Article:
Dr. Kostelecky - Philosophy 249 - 17

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University of Alberta
Matthew Kostelecky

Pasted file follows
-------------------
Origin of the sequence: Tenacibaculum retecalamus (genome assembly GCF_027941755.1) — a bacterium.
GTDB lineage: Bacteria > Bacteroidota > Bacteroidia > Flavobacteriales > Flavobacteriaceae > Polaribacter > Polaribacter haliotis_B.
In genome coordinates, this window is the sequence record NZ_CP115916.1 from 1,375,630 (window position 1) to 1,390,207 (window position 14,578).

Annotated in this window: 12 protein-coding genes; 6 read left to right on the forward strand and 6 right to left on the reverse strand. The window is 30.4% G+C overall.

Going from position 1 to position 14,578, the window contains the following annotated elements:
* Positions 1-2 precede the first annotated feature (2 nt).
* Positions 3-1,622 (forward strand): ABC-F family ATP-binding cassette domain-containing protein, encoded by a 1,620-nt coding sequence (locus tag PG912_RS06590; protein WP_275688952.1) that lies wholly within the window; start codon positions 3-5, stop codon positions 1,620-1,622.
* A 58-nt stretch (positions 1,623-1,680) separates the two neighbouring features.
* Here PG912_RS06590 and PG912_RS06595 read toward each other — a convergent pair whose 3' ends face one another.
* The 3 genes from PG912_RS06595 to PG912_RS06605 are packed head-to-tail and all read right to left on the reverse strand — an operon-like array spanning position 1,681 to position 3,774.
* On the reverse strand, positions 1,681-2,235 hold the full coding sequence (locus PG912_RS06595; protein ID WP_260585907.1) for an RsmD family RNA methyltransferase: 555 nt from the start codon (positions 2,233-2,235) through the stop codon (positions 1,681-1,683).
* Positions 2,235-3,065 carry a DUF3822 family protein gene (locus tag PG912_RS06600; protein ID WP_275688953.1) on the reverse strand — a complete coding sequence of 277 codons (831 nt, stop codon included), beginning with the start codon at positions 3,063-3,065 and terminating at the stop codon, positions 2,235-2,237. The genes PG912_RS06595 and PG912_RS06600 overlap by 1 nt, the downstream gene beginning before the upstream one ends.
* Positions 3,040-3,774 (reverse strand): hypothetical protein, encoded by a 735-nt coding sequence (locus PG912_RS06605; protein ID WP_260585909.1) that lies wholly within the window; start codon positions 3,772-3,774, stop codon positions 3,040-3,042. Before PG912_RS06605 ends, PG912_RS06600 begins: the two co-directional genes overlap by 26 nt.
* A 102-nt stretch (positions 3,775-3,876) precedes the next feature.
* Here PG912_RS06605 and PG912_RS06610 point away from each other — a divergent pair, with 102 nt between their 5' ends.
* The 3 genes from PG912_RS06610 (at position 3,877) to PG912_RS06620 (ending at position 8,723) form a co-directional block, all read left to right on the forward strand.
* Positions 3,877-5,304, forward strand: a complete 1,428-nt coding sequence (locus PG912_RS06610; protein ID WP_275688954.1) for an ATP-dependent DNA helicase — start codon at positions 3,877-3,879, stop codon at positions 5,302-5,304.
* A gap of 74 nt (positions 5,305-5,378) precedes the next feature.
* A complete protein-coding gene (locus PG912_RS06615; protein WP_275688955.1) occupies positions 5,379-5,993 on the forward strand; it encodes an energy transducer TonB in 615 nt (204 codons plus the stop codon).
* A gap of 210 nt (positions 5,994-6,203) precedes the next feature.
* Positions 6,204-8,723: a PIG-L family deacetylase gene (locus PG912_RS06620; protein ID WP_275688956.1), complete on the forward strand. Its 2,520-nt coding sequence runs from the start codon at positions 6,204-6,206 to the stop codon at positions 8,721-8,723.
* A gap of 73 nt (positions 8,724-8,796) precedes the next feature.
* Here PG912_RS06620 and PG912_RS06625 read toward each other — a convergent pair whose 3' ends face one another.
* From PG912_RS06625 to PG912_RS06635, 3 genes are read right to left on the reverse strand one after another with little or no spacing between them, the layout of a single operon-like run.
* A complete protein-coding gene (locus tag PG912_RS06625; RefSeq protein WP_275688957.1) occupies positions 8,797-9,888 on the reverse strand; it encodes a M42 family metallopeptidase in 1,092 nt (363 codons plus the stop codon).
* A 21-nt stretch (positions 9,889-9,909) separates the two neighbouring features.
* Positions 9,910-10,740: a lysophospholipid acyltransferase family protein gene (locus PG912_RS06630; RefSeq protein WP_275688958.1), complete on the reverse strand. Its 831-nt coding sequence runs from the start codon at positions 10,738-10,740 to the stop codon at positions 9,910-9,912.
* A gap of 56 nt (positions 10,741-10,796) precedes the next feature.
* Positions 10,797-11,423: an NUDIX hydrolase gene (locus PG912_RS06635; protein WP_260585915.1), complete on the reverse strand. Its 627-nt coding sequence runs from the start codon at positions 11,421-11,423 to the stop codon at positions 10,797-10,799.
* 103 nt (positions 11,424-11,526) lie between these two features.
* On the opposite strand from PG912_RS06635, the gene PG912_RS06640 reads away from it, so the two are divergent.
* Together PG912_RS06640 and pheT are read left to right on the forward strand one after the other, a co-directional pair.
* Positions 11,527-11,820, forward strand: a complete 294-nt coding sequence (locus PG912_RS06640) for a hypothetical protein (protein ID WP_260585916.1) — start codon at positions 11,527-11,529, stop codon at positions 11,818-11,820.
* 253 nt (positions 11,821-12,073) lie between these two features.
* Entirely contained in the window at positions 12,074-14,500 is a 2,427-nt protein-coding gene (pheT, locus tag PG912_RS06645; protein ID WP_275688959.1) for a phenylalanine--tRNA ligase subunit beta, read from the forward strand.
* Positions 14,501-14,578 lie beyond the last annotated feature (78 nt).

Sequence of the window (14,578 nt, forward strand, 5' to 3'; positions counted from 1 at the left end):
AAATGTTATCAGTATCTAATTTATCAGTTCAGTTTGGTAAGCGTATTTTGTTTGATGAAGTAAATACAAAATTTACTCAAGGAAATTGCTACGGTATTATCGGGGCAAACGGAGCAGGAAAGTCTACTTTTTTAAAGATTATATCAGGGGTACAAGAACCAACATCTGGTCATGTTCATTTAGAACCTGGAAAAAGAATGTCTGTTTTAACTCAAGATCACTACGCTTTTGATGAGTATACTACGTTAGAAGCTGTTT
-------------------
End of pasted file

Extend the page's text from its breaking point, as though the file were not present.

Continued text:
PHILOSOPHY 249 ST. THOMAS AQUINAS Do you think the Universe has always existed or not? Aristotle thought that the Universe had always been and always will be. Because: FROM NOTHING COMES NOTHING That seems very logical. This is exactly what Jews, Muslims, and Christians unitedly disagree with. They interpret Genesis One as suggesting a creation ex nihilo. If you are a 13th century thinker, you believe that the universe has not always bee▯. The world, to them, was not perpetual. Aquinas got in trouble because he didn't believe this was provable by natural reason but only by faith. All, including Aquinas, thought the Universe was new. But the question is not 'has the world always been?' (they all think that it has NOT always been) but the question is 'can natural reason prove that the world has always bee▯.' FIVE PROOFS OF GOD FIRSTWAY: in order for their to be motion there must be something first which is itself not moved. the common conception is that we have a motion of days and god is behind them all pushing from the back. this cannot be what Aquinas thinks though because he does not think that natural reason can prove that the world has always been. Aquinas does not say that all things need a cause, he says all things in motion need to be moved, and god moves but is not moved and is not caused. There is a notion of causality in Aquinas that does not function by reasoning back to a first moment in tim▯ or any other linear causality, instead what we have here as a better analogy than this vulgar railroad analogy but an analogy where God makes the rules of existence: GOD SETS UP CAUSALITYAS SUCH, OUT OF NOTHING GOD SETS UP MOTION AS SUCH, OUT OF NOTHING THE VERY POTENTIALITYTHAT GETS INSTANCIATED IN VARIOUS ACTUALITIES ARE ALL BEHAVING ACCORDING TO CERTAIN LAWS: THIS IS GOD. causality cannot cause itself. god is full actuality and full potentiality at the same time. his essence is his being. no potentiality at all in god. he is fully actual. God cannot be definitively proven as 'the first cause in tim▯' in Aquinas because he would be criticizing himself when a few pages later he asserts that the-world-has-a-beginning can't be known by natural reason but only faith. He believes there is a beginning in time, but he doesn't think natural reason demonstrates that so this model of understanding his first proof of God as God being the first mover from the first moment in time is incorrect, because he doesn't think that is rationally provable. Creation ex nihilo is a faith claim for Aquinas. Let's look at Bertrand Russell's disagreement: if a daughter has a mother, and that mother has a mother, and that mother has a mother, etc. Does that mean there is a mother-of-humanity? response: different orders of explanation ie evolution, but there is a different layer of explanation: the rules that allow mother's t
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